Besides D-glucose,some related sugars may be interesting starting materials for synthesizing alkyl glycosides or alkyl polyglycosides. Special mention should be made of the saccharides D-mannose,D-galactose, D-ribose, D-arabinose,L-arabinose, D-xylose, D-fructose, and L-sorbose, which occur most frequently in nature or can be produced on an industrial scale. They are available at comparatively low prices and are therefore readily accessible as raw materials for the synthesis of surfactant alkyl glycosides, namely alkyl D-mannosides, alkyl D-galactosides, alkyl D-ribosides, alkyl D-arabinosides, alkyl L-arabinosides, alkyl xylosides, alkyl D-fructosides, and alkyl L-sorbosides.

D-glucose, also known as glucose, is the most famous sugar and the most common organic raw material. It is produced on an industrial scale through starch hydrolysis. D-glucose unit is the main component of plant polysaccharide cellulose and starch and household sucrose. Therefore, D-glucose is by far the most important renewable raw material for the synthesis of surfactants on an industrial scale.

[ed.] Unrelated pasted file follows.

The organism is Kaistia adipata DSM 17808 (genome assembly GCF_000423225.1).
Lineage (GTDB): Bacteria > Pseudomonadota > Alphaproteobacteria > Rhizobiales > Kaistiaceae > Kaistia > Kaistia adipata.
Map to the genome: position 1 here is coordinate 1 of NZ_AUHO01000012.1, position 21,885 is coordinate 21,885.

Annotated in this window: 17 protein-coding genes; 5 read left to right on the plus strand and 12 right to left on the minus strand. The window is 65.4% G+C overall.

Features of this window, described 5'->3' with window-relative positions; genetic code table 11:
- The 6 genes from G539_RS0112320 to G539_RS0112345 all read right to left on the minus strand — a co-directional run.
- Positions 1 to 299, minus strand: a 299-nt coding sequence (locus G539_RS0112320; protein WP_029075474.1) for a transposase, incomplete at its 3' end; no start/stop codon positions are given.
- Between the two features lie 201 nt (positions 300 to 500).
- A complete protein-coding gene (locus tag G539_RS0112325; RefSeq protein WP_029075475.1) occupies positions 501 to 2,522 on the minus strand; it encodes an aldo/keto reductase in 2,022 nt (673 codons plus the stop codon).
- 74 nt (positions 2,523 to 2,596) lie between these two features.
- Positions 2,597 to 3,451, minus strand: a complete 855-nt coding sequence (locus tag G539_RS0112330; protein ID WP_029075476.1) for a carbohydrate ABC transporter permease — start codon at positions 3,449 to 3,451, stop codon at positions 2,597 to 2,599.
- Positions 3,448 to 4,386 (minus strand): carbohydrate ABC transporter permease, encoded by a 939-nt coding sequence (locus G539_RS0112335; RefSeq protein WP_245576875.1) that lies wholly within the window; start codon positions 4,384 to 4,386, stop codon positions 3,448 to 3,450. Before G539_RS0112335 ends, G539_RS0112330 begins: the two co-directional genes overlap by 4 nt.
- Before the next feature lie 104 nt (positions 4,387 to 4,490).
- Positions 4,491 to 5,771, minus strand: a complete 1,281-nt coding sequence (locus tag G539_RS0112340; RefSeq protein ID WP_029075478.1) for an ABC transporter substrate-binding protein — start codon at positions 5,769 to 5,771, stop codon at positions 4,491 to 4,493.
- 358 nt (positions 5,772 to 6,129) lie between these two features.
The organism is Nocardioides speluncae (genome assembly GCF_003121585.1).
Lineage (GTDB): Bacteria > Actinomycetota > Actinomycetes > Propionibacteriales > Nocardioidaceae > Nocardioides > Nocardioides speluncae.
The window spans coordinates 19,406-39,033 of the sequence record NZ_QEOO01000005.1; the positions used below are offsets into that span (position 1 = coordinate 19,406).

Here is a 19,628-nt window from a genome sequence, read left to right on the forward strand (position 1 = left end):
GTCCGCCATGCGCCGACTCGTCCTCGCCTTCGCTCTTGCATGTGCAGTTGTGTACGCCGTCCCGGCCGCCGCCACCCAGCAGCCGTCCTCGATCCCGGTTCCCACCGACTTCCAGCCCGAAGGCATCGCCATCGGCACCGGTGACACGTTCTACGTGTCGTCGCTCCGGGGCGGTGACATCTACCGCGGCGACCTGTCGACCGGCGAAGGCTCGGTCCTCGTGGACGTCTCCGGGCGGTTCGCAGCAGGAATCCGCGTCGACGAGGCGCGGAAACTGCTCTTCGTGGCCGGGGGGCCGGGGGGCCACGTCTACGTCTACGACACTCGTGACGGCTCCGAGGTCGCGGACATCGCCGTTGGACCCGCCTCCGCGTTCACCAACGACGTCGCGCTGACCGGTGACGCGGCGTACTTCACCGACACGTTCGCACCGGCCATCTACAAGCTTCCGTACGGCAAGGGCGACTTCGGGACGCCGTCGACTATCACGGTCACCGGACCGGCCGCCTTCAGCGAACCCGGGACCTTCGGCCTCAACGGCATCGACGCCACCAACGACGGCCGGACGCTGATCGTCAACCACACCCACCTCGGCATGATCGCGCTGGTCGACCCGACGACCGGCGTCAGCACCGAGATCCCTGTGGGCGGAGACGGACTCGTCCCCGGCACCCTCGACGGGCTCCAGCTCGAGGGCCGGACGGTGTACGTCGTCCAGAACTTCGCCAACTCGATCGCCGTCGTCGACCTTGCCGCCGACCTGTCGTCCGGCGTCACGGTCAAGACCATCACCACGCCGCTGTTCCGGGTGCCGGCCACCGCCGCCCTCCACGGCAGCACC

Hexoses other than D-glucose, such as D-mannose and D-galactose, may be isolated from hydrolyzed plant materials. D-Mannose units occur in vegetable polysaccharides, so-called mannanes from ivory nuts, guar flours, and carob seeds. D-Galactose units are a main constituent of the milk sugar lactose and are moreover frequently found in gum arabic and pectins. Some pentoses are also readily accessible. The particular well-known D-xylose is obtained by hydrolyzing the polysaccharide xylan, which can be derived in large quantities from wood, straw, or shells. D-Arabinose and L-arabinose are widely found as constituents of plant gums. D-Ribose is bound as a saccharide unit in ribonucleic acids. Of the keto[1]hexoses, D-fructose, a constituent of the cane or beet sugar sucrose, is the best-known and most readily accessible saccharide. D-Fructose is produced as a sweetener in bulk quantities for the food industry. L-Sorbose is available on an industrial scale as an intermediate product during the industrial synthesis of ascorbic acid (vitamin C).

Post time: Jun-21-2021